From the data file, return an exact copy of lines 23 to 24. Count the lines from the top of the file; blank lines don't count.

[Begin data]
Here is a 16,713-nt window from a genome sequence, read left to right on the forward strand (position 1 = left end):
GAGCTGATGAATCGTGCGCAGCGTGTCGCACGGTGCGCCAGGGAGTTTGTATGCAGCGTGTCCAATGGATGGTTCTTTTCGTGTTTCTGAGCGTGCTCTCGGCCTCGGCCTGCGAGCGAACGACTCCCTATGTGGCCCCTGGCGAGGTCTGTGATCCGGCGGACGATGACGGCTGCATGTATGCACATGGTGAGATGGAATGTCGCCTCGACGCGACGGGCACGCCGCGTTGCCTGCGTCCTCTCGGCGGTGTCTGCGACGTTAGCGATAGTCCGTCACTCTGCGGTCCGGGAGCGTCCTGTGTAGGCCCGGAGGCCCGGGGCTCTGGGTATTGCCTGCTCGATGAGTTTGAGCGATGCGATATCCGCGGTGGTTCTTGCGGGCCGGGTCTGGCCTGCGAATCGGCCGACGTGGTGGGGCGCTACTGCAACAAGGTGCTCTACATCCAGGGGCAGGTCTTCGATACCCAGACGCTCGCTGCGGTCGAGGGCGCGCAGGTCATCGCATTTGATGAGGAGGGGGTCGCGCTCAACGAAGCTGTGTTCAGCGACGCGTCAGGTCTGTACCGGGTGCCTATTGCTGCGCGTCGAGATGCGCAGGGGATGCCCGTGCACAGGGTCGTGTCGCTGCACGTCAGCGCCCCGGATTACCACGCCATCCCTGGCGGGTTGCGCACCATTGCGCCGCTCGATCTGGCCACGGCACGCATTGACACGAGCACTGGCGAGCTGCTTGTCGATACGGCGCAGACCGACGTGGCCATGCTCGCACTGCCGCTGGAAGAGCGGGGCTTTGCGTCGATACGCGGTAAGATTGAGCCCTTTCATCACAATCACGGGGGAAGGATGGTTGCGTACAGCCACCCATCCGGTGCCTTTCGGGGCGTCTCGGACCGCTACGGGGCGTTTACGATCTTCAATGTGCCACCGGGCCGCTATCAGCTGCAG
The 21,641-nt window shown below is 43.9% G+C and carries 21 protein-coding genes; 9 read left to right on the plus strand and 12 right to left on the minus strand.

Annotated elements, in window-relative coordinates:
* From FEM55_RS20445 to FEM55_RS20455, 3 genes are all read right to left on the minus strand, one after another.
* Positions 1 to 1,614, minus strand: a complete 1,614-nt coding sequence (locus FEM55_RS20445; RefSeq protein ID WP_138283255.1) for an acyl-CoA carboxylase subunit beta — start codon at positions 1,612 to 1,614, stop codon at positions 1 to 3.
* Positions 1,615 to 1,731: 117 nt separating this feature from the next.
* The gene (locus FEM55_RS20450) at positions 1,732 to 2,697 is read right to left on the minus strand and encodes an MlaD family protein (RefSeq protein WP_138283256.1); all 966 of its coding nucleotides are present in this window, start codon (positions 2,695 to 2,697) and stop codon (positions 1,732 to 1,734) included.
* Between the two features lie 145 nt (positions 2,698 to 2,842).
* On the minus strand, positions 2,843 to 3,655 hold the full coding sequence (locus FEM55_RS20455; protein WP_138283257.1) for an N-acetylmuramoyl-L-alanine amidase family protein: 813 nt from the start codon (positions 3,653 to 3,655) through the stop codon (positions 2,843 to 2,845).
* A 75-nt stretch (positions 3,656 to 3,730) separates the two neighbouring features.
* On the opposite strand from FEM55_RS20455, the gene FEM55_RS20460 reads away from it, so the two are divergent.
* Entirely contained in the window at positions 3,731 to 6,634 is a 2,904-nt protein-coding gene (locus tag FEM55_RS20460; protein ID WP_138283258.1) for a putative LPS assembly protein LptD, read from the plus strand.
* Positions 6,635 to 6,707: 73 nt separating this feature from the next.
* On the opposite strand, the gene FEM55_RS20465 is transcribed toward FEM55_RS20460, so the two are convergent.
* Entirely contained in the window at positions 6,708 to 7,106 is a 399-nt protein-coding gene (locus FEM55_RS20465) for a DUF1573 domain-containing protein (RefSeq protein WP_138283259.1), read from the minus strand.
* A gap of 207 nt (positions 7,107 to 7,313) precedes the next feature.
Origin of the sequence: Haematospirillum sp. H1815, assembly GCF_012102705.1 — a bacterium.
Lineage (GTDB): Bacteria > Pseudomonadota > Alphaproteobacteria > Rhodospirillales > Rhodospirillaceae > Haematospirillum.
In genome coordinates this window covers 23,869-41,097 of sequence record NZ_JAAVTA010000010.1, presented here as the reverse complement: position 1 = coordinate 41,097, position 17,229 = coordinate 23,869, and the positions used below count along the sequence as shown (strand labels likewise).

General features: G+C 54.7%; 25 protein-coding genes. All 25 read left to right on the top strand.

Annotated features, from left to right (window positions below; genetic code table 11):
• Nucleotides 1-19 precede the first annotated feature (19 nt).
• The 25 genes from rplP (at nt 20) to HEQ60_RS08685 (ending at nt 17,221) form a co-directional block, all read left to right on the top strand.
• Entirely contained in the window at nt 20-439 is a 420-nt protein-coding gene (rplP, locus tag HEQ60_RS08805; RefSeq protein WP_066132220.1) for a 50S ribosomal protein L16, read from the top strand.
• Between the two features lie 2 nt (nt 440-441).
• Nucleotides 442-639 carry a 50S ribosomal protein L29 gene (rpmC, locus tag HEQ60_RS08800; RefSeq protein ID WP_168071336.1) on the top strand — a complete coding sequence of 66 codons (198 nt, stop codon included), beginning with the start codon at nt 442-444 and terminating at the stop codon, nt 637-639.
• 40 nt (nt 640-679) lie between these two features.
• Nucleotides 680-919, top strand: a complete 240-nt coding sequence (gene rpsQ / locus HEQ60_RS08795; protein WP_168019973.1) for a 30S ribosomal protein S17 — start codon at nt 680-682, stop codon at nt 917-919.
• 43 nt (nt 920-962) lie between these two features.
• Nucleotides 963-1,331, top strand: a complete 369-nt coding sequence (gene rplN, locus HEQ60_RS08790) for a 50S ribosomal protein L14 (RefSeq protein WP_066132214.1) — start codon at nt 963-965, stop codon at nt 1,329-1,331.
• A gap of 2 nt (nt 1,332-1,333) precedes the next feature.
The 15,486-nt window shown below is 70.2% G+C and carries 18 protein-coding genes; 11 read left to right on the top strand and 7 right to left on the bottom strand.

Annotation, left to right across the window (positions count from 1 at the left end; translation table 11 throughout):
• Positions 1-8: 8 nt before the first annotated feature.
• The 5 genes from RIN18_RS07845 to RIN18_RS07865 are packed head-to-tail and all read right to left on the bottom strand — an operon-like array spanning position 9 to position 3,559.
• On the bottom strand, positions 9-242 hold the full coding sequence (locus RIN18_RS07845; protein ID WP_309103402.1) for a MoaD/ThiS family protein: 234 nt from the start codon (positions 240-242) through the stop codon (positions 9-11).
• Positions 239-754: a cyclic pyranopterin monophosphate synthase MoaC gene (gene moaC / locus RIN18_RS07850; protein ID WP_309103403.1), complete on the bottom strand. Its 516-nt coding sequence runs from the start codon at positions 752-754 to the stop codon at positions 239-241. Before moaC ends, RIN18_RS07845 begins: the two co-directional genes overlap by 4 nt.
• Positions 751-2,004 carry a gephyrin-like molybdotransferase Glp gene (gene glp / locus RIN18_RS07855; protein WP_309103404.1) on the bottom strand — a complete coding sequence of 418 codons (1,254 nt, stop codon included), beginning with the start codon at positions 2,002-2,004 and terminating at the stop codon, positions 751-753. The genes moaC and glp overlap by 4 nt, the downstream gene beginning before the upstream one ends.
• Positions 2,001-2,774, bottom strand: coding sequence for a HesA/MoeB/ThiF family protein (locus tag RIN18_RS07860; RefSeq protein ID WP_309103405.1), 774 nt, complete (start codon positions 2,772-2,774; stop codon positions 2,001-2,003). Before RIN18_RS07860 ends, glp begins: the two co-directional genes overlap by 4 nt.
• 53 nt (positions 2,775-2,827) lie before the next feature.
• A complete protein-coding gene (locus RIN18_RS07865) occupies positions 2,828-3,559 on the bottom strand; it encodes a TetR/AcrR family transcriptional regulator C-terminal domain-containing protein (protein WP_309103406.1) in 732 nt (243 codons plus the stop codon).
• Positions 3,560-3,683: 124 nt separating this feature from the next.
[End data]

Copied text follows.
• Nucleotides 1-19 precede the first annotated feature (19 nt).
• The 25 genes from rplP (at nt 20) to HEQ60_RS08685 (ending at nt 17,221) form a co-directional block, all read left to right on the top strand.